A limited-edition Samsung Galaxy S III smartphone, with Visa's NFC-based payWave mobile app, may be just the push the mobile payment market needs.
A limited edition of the Samsung
Galaxy S III super-phone will be paired with some super humans this summer.
Samsung- and Visa-sponsored athletes and trialists participating in the London
2012 Olympic Games will each receive their own special edition of the
smartphone, enabled with Visa's new payWave mobile payment application, the two
companies announced May 9.
It's good advertising for Samsung, certainly. But more, it could help to
push mobile payments into the mainstream. Despite the inclusion of near-field communications
(NFC) technology in a number of handsets, and backing from dozens of major
retailers, as well as credit card companies, wireless carriers and mobile phone
makers, the technology has yet to find much traction among U.S. consumers.
The Galaxy S III, with its half-dozen sensors
for intuiting a user's desires, may also prove a particularly good
ambassador for the mobile payments, which require a user to simply tap an
NFC-enabled phone to a small terminal at the register. In the case of Visa's
payWave, purchases above approximately $30 will require the user to type in a
"By the time of the Olympic Games, there will be more than 140,000
contactless terminals around the UK," Samsung and Visa said in a joint
statement. "From the moment visitors land at Heathrow they will be
immersed in a contactless payment experience with everything from taxis to
retail outlets to the Olympic Park itself."
Bill Gajda, Visa's global head of mobile products, added, "This summer
we will be demonstrating the future of payments in Londona future where most
consumers will rely on mobile devices, tablets and PCs to manage their daily
Research firm Berg Insight expects global sales of NFC-equipped phones to
reach 700 million units by 2016up from 2011's 30 million phones. More
importantly, the technology inside those phones is expected to get some use.
Juniper Research expects transactions from NFC-based services to total $50
billion worldwide by 2014.
By that time, Juniper also expects NFC to be in one out of five smartphones.
In May 2011, Google launched its NFC-based Google Wallet on the Samsung
Nexus S 4G, with Executive Chairman Eric
Schmidt predicting that a third of checkout terminals in restaurants and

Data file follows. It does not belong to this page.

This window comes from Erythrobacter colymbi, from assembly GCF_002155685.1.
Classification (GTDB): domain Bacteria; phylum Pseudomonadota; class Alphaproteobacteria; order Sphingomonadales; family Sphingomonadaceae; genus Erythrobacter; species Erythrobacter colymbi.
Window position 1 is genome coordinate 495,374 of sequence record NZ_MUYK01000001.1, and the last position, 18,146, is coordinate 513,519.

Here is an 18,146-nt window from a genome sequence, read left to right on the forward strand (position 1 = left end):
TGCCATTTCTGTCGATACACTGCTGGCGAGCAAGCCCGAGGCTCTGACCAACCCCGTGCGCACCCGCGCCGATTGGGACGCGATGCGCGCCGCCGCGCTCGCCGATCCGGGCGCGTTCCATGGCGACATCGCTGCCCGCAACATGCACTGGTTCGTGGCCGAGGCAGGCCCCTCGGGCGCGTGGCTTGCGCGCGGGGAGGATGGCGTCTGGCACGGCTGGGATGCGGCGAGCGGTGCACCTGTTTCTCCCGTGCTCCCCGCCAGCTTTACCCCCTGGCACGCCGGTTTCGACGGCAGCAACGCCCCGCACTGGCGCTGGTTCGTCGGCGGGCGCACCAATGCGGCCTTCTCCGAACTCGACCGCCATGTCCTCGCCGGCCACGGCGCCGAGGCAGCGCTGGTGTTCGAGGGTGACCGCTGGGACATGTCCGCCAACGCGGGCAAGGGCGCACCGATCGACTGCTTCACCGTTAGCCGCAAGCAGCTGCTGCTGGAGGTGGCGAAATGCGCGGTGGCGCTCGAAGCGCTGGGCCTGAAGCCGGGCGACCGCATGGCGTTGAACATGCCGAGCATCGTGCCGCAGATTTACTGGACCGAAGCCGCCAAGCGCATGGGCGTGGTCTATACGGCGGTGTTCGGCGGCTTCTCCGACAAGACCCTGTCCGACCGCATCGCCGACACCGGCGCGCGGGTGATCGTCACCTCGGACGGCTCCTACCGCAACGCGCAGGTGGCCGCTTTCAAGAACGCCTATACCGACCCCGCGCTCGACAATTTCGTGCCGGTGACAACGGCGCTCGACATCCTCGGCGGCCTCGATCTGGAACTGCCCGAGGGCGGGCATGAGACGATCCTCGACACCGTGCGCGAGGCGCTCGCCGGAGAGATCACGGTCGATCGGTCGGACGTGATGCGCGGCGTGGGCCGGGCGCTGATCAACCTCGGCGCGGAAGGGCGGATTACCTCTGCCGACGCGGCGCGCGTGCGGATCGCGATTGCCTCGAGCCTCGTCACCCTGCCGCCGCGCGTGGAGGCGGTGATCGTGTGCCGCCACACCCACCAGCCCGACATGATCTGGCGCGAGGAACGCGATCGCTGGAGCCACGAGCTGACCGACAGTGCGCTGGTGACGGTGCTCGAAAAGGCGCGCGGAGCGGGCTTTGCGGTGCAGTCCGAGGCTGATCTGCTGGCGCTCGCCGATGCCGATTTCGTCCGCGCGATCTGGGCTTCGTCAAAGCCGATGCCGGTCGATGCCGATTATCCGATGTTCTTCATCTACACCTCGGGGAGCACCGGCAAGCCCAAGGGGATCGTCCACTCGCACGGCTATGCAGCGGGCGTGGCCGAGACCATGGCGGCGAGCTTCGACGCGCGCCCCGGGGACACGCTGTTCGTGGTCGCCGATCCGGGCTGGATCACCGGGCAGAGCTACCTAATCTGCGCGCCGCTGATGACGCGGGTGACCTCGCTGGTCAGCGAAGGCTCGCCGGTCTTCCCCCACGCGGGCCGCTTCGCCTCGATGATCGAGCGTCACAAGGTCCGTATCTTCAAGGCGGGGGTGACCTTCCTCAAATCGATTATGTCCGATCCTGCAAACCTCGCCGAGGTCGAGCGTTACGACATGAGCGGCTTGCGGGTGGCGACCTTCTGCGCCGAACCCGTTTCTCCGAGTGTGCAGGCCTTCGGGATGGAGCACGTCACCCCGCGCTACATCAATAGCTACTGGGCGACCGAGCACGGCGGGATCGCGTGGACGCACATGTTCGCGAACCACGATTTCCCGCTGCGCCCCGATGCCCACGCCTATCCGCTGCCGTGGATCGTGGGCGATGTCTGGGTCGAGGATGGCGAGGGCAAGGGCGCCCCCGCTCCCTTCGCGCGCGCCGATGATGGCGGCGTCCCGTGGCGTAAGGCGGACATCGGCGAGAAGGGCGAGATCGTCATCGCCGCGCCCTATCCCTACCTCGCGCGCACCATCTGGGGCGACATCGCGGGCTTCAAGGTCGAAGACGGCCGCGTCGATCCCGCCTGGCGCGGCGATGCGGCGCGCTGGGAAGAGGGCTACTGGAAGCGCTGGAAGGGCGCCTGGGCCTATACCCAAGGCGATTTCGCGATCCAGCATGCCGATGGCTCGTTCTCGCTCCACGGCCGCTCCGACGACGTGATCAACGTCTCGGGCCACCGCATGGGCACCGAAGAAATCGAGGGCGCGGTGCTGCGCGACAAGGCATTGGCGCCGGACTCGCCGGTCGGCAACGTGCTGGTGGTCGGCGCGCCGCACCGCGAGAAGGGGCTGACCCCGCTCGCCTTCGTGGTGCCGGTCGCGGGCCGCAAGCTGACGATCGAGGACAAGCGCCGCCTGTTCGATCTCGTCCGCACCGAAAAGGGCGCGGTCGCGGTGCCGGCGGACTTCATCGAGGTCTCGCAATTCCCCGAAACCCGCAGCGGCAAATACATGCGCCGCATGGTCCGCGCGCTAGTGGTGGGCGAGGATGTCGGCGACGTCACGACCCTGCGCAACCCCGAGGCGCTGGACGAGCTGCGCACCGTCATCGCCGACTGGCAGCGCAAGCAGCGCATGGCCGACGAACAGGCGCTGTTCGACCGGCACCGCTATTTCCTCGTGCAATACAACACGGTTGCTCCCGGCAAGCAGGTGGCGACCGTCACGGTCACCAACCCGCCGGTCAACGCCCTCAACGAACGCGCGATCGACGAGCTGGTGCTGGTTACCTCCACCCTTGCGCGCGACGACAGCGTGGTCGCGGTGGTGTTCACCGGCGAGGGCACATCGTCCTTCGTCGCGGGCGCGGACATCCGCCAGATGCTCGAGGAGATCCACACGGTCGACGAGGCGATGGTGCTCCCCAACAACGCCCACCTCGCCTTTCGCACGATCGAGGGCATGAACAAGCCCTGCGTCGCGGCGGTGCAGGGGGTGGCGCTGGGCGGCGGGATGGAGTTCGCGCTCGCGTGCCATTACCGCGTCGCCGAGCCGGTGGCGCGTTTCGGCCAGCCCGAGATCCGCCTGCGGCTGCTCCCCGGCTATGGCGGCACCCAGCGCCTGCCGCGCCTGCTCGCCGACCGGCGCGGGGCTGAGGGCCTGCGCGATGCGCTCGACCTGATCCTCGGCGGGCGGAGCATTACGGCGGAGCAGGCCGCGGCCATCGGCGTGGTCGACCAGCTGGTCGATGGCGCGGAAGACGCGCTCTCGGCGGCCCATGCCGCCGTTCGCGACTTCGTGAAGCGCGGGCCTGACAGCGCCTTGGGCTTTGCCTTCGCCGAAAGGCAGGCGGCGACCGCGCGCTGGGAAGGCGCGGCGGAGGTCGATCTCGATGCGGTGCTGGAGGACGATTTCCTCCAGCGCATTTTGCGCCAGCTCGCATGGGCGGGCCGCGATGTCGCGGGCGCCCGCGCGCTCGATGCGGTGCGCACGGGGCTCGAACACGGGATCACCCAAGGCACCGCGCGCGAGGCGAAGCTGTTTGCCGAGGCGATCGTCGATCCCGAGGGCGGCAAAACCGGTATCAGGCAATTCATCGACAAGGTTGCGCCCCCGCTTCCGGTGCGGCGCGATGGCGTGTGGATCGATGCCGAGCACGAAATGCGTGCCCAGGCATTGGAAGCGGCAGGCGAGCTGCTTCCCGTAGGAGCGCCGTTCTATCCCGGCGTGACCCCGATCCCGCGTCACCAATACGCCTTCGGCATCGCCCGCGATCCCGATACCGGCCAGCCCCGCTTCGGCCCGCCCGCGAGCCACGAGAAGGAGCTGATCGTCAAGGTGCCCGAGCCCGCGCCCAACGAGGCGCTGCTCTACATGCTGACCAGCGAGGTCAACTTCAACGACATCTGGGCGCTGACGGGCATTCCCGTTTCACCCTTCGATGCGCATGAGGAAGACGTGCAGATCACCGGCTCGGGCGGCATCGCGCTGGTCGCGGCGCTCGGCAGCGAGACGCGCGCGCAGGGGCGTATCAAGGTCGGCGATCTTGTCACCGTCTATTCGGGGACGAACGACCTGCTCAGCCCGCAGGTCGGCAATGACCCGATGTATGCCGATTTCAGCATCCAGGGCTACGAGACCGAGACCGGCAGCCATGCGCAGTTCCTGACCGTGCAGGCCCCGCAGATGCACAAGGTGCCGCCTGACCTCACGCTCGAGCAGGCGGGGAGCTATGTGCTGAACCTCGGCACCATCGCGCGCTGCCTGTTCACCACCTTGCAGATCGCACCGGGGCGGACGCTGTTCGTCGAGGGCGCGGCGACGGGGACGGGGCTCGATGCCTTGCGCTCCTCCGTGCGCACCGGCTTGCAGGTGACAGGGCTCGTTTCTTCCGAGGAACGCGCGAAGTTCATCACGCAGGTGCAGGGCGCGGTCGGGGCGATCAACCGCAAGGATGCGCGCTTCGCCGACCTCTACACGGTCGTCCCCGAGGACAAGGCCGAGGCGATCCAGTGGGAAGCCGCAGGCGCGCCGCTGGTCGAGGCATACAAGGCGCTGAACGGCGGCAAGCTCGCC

retail stores would allow NFC mobile payments within a year's time.
If that guess was a little off, it wasn't from a lack of trying by everyone
but consumers. Verizon Wireless has a Payfone, browser-based mobile payment
app, but is also part of the NFC-based Isis solution with AT&T and
has a QkR app that lets it get in the NFC game, and electronics maker LG
has also tried to encourage the mobile payments market with its Optimus LTE
Tag, a "phablet" with not just NFC inside but NFC stickers, or tags,
that device owners can use to implement demandsfor example, swiping a tag upon
entering one's office could put the phone on vibrate and make the device revert
Research In Motion, in November, even kicked off a pilot plan with Spain's
telecom giant Telefonica, equipping 350 Telefonica employees with NFC-equipped
phones that can do everything from make payments to gain them access to their
"We're getting ever closer to the point where our customers will be
able to take the contents of their wallets and put them on their mobiles,"
Telefonica CEO Matthew Key said
at the time.
Visa and Samsung hope to bring us still that much closer.
Michelle Maisto has been covering the enterprise mobility space for a decade, beginning with Knowledge Management, Field Force Automation and eCRM, and most recently as the editor-in-chief of Mobile Enterprise magazine. She earned an MFA in nonfiction writing from Columbia University, and in her spare time obsesses about food. Her first book, The Gastronomy of Marriage, if forthcoming from Random House in September 2009.